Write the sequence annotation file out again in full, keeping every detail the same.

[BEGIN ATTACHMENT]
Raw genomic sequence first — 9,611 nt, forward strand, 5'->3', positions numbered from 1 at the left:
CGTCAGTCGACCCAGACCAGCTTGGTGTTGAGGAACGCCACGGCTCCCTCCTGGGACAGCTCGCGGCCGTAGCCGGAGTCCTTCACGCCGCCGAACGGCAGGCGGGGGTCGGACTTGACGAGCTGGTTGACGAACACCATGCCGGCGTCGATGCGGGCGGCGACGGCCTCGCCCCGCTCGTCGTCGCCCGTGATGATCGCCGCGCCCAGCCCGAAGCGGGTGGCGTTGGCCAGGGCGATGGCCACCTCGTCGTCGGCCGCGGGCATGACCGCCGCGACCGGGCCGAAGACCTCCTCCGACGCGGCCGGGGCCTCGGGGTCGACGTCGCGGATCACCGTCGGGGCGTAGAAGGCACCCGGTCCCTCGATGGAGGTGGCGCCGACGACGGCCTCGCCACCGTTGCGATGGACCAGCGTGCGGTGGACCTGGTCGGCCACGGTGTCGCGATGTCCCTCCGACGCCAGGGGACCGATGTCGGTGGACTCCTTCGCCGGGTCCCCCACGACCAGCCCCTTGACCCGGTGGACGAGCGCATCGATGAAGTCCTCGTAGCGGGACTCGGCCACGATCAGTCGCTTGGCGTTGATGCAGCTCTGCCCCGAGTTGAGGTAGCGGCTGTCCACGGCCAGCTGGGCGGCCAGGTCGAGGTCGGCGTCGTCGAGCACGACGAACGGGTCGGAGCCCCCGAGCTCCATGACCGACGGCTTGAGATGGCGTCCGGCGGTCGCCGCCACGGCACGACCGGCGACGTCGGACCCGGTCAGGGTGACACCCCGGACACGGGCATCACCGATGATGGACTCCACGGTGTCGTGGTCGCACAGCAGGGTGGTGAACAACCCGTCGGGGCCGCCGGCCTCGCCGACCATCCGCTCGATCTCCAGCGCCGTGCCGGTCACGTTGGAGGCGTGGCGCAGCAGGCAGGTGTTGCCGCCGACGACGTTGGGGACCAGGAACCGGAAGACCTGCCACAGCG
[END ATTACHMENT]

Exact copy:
Raw genomic sequence first — 9,611 nt, forward strand, 5'->3', positions numbered from 1 at the left:
CGTCAGTCGACCCAGACCAGCTTGGTGTTGAGGAACGCCACGGCTCCCTCCTGGGACAGCTCGCGGCCGTAGCCGGAGTCCTTCACGCCGCCGAACGGCAGGCGGGGGTCGGACTTGACGAGCTGGTTGACGAACACCATGCCGGCGTCGATGCGGGCGGCGACGGCCTCGCCCCGCTCGTCGTCGCCCGTGATGATCGCCGCGCCCAGCCCGAAGCGGGTGGCGTTGGCCAGGGCGATGGCCACCTCGTCGTCGGCCGCGGGCATGACCGCCGCGACCGGGCCGAAGACCTCCTCCGACGCGGCCGGGGCCTCGGGGTCGACGTCGCGGATCACCGTCGGGGCGTAGAAGGCACCCGGTCCCTCGATGGAGGTGGCGCCGACGACGGCCTCGCCACCGTTGCGATGGACCAGCGTGCGGTGGACCTGGTCGGCCACGGTGTCGCGATGTCCCTCCGACGCCAGGGGACCGATGTCGGTGGACTCCTTCGCCGGGTCCCCCACGACCAGCCCCTTGACCCGGTGGACGAGCGCATCGATGAAGTCCTCGTAGCGGGACTCGGCCACGATCAGTCGCTTGGCGTTGATGCAGCTCTGCCCCGAGTTGAGGTAGCGGCTGTCCACGGCCAGCTGGGCGGCCAGGTCGAGGTCGGCGTCGTCGAGCACGACGAACGGGTCGGAGCCCCCGAGCTCCATGACCGACGGCTTGAGATGGCGTCCGGCGGTCGCCGCCACGGCACGACCGGCGACGTCGGACCCGGTCAGGGTGACACCCCGGACACGGGCATCACCGATGATGGACTCCACGGTGTCGTGGTCGCACAGCAGGGTGGTGAACAACCCGTCGGGGCCGCCGGCCTCGCCGACCATCCGCTCGATCTCCAGCGCCGTGCCGGTCACGTTGGAGGCGTGGCGCAGCAGGCAGGTGTTGCCGCCGACGACGTTGGGGACCAGGAACCGGAAGACCTGCCACAGCG